Drexel Woods

Drexel Woods

Lawrence Township Recreation
505 Drexel Ave, Lawrence Twp, NJ 08648
Trails open dawn to dusk. Nature Center M-F, 8:30 AM to 4:30 PM
(609) 844-7065   Website    Google Maps     Trail Map GeoPDF

Gravitas:   Challenge:    Proximity:

Special notes for parents
This is a tiny preserve with huge history. We’ve told much of the historical background in the main review below.
Shabakunk Run (now described as “Creek”) was the site of an important action during the lead up to the Second Battle of Trenton, January 2, 1777.

Short Walk into History

Drexel Woods is a flat hike in a tiny preserve that barely contains a mile of trails. It’s one we would normally consider of interest only to locals. What provides broader significance is the 2/10 mile section bordering the Shabakunk.

This is near the site of an important skirmish between British Expeditionary Force and the Continental Army. The British were marching to Trenton, under the command of General Charles Cornwallis, in an attempt to destroy Washington’s Army defending Trenton. Washington was willing to risk battle, but prudently chose to delay the British as much as possible. Partly he was hoping that the long march (made longer by delaying actions) would exhaust the British and make them less effective. And partly because he knew fighting would stop at night, which meant the British would have limited time to defeat his inexperienced troops.

In 1777, the northern bank of the Shabakunk was open fields, the south bank (held by about 1,000 American soldiers under the command of Col. Edward Hand) was wooded, as today. In that era, the stream would have had steeper banks and a deeper channel, making it an even more challenging barrier to heavily laden foot soldiers than it would seem now. The vanguard of the British column marching on Trenton reached the Shabakunk around 1 PM in the afternoon. The bridge (near where 206 crosses now) had been destroyed by Hand’s men.

Hand’s men waited under cover until the British advanced guard came into close range, then opened a “deadly fire from ambush” that “forced them back in great confusion on the main body”.

The vanguard of the British Army marching on Trenton received “deadly fire from ambush” from American soldiers waiting hidden, under cover, on the south side of the Shabakunk.

The logic of 18th century firepower is unforgiving. An army marching along a narrow road has to march in a long “column”. If they run into opposition, only the vanguard can fire on the enemy: more or less 3 ranks can fire simultaneously (one kneeling, two standing), so, for example, if the army is marching 8 abreast, only about 24 muskets can fire simultaneously no matter how many troops are marching behind them. In addition, a column attacking defenders with artillery (which Hand possessed) risks enfilading fire: one solid shot can potentially kill or maim dozens of troops lined up one behind the next.

To bring his massive firepower to bear, Cornwallis now needed to stop and deploy his men into a line of battle parallel to the river bank so that more of his 6,000 men could fire on the Americans simultaneously. This was a complex maneuver, especially under fire. He also decided to deploy his artillery and sweep the woods before sending in his infantry. Altogether, it took more than 2 hours before Cornwallis was ready for his infantry assault.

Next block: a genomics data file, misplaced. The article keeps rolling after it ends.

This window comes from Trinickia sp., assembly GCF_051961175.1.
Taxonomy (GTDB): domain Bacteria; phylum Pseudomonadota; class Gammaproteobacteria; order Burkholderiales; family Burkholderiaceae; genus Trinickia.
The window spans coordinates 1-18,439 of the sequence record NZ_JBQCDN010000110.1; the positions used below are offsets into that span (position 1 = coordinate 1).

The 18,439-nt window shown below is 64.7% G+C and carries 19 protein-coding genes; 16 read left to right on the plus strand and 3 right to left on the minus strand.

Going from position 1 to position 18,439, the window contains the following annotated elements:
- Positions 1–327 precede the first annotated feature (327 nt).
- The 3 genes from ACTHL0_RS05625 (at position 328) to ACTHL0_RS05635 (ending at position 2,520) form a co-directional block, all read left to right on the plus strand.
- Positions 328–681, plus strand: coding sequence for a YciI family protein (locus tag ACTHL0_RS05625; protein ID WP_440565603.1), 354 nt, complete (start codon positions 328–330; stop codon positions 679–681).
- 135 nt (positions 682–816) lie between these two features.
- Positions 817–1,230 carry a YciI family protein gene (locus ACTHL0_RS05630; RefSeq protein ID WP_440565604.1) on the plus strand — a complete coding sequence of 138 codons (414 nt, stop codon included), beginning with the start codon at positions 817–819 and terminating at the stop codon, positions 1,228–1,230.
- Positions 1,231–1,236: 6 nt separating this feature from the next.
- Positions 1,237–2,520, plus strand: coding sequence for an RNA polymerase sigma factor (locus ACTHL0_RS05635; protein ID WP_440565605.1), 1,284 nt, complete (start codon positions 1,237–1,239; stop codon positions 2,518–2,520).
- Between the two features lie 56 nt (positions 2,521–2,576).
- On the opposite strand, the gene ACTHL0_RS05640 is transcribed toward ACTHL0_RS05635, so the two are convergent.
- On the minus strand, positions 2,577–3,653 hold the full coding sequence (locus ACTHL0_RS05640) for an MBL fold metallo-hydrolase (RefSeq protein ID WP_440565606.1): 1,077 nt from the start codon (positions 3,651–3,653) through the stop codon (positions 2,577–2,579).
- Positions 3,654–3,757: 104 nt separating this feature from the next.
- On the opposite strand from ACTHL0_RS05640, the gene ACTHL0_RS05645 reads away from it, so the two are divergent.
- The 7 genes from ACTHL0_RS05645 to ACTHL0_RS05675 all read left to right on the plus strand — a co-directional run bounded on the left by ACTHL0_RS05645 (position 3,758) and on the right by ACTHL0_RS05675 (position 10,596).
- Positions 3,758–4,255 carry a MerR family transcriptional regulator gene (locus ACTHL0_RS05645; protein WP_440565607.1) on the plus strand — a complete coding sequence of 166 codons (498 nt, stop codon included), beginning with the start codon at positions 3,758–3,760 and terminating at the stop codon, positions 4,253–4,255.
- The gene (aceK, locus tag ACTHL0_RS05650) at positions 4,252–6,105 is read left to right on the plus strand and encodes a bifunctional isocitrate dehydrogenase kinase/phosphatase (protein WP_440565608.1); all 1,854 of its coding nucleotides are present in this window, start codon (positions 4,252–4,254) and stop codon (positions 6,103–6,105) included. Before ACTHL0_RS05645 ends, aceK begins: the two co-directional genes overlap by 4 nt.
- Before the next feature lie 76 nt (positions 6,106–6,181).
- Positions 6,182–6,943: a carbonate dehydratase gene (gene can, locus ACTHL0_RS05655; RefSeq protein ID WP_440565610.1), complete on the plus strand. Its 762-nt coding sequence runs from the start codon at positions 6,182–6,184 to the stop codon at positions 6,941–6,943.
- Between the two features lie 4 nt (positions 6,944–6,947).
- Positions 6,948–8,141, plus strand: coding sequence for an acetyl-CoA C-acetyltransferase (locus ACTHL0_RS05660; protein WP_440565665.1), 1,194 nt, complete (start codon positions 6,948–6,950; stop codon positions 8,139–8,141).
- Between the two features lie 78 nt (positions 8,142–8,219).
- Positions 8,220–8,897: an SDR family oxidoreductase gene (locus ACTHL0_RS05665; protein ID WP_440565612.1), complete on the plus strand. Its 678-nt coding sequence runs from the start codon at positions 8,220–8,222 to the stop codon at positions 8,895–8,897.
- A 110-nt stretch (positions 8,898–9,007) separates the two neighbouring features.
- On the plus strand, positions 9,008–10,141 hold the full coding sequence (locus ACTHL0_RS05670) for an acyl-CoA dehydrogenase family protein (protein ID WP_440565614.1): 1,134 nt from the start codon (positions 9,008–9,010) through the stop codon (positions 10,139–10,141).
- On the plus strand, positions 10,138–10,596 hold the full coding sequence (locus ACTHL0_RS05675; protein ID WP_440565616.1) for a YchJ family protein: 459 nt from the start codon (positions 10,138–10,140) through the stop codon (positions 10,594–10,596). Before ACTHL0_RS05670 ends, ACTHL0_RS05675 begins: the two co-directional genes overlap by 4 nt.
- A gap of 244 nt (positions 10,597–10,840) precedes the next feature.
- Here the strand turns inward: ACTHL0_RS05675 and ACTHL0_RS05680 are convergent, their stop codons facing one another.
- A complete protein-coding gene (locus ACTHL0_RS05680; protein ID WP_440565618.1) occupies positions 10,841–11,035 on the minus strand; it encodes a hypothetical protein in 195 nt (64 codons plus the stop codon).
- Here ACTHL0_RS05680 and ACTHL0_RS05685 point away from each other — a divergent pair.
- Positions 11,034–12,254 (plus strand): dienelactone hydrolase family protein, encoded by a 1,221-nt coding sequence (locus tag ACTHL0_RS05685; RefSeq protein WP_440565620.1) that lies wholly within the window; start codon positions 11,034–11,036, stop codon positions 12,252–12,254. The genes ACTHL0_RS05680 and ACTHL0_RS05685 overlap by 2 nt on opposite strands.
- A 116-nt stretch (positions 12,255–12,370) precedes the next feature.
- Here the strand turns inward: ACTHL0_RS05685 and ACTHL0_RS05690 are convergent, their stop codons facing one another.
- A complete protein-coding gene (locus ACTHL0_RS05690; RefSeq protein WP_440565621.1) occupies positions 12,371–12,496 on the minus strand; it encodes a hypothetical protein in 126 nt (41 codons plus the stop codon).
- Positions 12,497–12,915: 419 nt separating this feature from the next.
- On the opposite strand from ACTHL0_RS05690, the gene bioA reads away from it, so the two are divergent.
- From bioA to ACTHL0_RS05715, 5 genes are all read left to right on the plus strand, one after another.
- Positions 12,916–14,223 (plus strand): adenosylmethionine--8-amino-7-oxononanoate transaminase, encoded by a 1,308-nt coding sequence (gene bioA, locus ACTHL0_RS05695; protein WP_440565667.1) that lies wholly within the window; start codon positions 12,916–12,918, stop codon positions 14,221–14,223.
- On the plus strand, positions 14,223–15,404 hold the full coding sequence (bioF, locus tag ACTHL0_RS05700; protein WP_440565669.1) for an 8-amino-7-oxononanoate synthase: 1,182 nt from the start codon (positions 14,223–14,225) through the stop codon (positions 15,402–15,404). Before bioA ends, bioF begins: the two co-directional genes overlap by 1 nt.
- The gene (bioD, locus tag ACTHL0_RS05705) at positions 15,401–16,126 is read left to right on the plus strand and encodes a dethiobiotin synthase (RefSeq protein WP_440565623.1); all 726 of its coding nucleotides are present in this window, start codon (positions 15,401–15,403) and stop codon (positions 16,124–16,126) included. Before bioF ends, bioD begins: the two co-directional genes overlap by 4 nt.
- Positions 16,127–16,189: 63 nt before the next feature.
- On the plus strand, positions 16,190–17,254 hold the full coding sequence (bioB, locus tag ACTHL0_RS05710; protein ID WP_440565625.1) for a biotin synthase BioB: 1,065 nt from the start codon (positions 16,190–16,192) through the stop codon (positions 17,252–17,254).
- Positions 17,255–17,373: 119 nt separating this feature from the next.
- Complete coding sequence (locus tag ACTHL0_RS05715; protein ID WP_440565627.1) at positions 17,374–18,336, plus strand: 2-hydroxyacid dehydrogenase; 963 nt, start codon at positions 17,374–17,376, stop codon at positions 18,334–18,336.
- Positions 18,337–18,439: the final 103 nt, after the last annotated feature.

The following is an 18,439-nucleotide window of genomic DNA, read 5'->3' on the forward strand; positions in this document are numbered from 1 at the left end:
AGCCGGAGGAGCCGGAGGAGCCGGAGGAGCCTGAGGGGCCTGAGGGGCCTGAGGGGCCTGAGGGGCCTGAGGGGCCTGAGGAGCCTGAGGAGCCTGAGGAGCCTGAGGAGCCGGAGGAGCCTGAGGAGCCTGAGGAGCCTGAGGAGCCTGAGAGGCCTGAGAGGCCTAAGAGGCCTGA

Hand’s men were now under severe pressure, outnumbered by more than 6 to 1. They retreated slowly through the woods, back towards Trenton, and managed to escape with all of their artillery intact.

But they’d won a major victory of time. It was nearly 3 o’clock and only two hours of daylight remained. The bridge over the Assunpink, where Washington’s Army was waiting in prepared positions, was still 3 miles away.

It’s hard to overestimate the impact on American history of this action. Cornwallis’ men didn’t arrive in Trenton until dusk, giving them less than an hour to attack Washington’s Army there. The American defense was able to hold them off.

Then, instead of waiting to fight a pitched battle the next morning, which might have ended the war in Britain’s favor, Washington’s army marched thought the night to Princeton. There they surprised and defeated the small garrison, and forced Cornwallis to retreat back to Brunswick. The news of this victory caused a sensation in London, and helped persuade France to support the American revolutionaries with money, arms, and naval support, all of which proved critical in Britain’s eventual defeat (France’s naval blockade of the British Army at Yorktown led to their surrender).

So, this tiny hiking preserve resonates with important history. In terms of hiking, the trails are wide and easy to follow. While some appear to suffer from poor drainage, an extensive series of boardwalks saves you from most of the mud. You’ll want to park near the Nature Center, and pick up the Blue Trail to take you to the stream.

2 Responses

  1. Dennis Waters
    | Reply

    Update: The Nature Center is not open to the public on a regular basis.

    • Admin
      | Reply

      Thanks for the tip. Is that a COVID thing? The Lawrence Township website says otherwise but perhaps hasn’t been updated.

Leave a Reply

Your email address will not be published. Required fields are marked *